Prosecutors Praise Tekashi69 for Cooperation, Ask Judge for Lighter Sentence

In a letter to Judge Paul Engelmayer, prosecutors commend the 'Gummo' rapper for his 'extraordinary' cooperation and recommend he get reduced time in prison.

AceShowbiz - Tekashi a.k.a. 6ix9ine has saved himself from a long stint in prison. As he is nearing his sentencing in his federal case, prosecutors have asked for a lighter sentence for the rapper following his cooperation with authorities.

United States Attorney Geoffrey S. Berman sent a letter to Judge Paul Engelmayer on Wednesday, December 4, in which he praised 6ix9ine for his "extraordinary" cooperation in the case. Berman said in the letter that the information provided by 6ix9ine allowed them to pursue "timely convictions for all defendants."

6ix9ine testified against his former Nine Trey Gangsta Bloods gang members, including his kidnapper Anthony "Harv" Ellison, in court. In his letter, Berman remarked, "[Daniel] Hernandez provided the Government with critical insight into the structure and organization of Nine Trey, identified the gang's key players, and described acts of violence that he personally witnessed or that he heard about from other Nine Trey members."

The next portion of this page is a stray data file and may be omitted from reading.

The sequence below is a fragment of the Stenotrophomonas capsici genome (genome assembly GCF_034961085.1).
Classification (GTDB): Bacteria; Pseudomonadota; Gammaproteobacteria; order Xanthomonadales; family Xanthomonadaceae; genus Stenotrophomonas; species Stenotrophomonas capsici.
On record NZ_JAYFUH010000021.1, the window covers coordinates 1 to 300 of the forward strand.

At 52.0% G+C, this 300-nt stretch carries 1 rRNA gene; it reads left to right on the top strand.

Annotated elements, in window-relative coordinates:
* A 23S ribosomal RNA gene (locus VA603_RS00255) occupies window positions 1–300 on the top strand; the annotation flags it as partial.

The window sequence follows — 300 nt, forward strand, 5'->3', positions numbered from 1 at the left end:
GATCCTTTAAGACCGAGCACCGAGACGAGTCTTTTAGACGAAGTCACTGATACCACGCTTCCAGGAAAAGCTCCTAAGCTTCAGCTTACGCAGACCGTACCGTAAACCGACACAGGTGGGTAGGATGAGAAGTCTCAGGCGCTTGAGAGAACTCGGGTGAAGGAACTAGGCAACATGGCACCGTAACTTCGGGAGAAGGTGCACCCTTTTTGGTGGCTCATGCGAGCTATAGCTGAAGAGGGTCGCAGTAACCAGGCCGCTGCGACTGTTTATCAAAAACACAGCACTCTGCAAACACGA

Berman additionally noted that the 23-year-old hip-hop star "testified in the face of threats of safety to him and his family." The prosecutor commended him for his truthfulness, his extensive assistance in this case and his timely cooperation with the government.

Tekashi's cooperation also led to the arrest of Denard "Drama" Butler, Kintea "Kooda B" McKenzie and Aljermiah "Nuke" Mack. For reasons mentioned above, Berman recommends 6ix9ine get reduced time in prison. He is scheduled to be sentenced on December 18.

6ix9ine pleaded guilty to nine charges, including racketeering and firearms charges. He faces a minimum of 47 years in prison, but could be released as soon as early 2020 for his cooperation. He reportedly has turned down an offer to get into the witness protection program once he's released in hopes of getting back to the music industry.

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